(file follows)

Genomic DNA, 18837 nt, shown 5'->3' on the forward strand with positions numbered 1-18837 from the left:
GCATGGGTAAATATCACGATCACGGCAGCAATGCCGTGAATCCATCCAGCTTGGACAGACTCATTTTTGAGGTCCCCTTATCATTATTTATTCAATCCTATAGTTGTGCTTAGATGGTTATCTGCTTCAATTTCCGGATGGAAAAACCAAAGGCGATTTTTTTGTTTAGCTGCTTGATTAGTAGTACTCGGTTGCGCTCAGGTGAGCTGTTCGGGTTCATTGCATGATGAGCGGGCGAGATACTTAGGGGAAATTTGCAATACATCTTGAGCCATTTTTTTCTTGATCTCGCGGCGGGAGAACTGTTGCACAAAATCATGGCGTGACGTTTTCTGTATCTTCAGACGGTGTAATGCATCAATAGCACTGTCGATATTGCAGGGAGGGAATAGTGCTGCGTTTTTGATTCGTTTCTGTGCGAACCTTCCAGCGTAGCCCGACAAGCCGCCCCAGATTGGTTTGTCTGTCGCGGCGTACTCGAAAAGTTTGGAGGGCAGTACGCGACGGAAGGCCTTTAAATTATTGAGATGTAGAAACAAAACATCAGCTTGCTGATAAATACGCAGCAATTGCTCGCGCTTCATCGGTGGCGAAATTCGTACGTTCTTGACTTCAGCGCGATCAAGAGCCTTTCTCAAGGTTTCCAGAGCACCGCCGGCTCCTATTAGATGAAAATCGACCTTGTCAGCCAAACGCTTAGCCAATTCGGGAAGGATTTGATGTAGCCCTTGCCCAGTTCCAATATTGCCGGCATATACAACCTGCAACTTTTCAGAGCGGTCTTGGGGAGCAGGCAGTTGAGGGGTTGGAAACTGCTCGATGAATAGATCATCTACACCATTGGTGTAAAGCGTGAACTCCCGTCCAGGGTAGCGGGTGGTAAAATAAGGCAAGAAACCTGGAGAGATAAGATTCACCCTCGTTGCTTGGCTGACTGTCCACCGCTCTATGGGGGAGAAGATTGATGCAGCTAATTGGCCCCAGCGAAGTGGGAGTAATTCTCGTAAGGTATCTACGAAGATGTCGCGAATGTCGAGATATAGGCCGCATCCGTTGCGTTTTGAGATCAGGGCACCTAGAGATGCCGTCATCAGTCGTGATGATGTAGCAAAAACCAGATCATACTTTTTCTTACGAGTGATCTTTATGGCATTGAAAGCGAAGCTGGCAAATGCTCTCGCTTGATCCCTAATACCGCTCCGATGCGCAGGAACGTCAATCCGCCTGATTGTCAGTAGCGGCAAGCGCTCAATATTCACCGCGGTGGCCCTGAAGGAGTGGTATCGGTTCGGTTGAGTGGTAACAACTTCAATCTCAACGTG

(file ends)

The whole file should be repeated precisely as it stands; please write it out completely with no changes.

Genomic DNA, 18837 nt, shown 5'->3' on the forward strand with positions numbered 1-18837 from the left:
GCATGGGTAAATATCACGATCACGGCAGCAATGCCGTGAATCCATCCAGCTTGGACAGACTCATTTTTGAGGTCCCCTTATCATTATTTATTCAATCCTATAGTTGTGCTTAGATGGTTATCTGCTTCAATTTCCGGATGGAAAAACCAAAGGCGATTTTTTTGTTTAGCTGCTTGATTAGTAGTACTCGGTTGCGCTCAGGTGAGCTGTTCGGGTTCATTGCATGATGAGCGGGCGAGATACTTAGGGGAAATTTGCAATACATCTTGAGCCATTTTTTTCTTGATCTCGCGGCGGGAGAACTGTTGCACAAAATCATGGCGTGACGTTTTCTGTATCTTCAGACGGTGTAATGCATCAATAGCACTGTCGATATTGCAGGGAGGGAATAGTGCTGCGTTTTTGATTCGTTTCTGTGCGAACCTTCCAGCGTAGCCCGACAAGCCGCCCCAGATTGGTTTGTCTGTCGCGGCGTACTCGAAAAGTTTGGAGGGCAGTACGCGACGGAAGGCCTTTAAATTATTGAGATGTAGAAACAAAACATCAGCTTGCTGATAAATACGCAGCAATTGCTCGCGCTTCATCGGTGGCGAAATTCGTACGTTCTTGACTTCAGCGCGATCAAGAGCCTTTCTCAAGGTTTCCAGAGCACCGCCGGCTCCTATTAGATGAAAATCGACCTTGTCAGCCAAACGCTTAGCCAATTCGGGAAGGATTTGATGTAGCCCTTGCCCAGTTCCAATATTGCCGGCATATACAACCTGCAACTTTTCAGAGCGGTCTTGGGGAGCAGGCAGTTGAGGGGTTGGAAACTGCTCGATGAATAGATCATCTACACCATTGGTGTAAAGCGTGAACTCCCGTCCAGGGTAGCGGGTGGTAAAATAAGGCAAGAAACCTGGAGAGATAAGATTCACCCTCGTTGCTTGGCTGACTGTCCACCGCTCTATGGGGGAGAAGATTGATGCAGCTAATTGGCCCCAGCGAAGTGGGAGTAATTCTCGTAAGGTATCTACGAAGATGTCGCGAATGTCGAGATATAGGCCGCATCCGTTGCGTTTTGAGATCAGGGCACCTAGAGATGCCGTCATCAGTCGTGATGATGTAGCAAAAACCAGATCATACTTTTTCTTACGAGTGATCTTTATGGCATTGAAAGCGAAGCTGGCAAATGCTCTCGCTTGATCCCTAATACCGCTCCGATGCGCAGGAACGTCAATCCGCCTGATTGTCAGTAGCGGCAAGCGCTCAATATTCACCGCGGTGGCCCTGAAGGAGTGGTATCGGTTCGGTTGAGTGGTAACAACTTCAATCTCAACGTG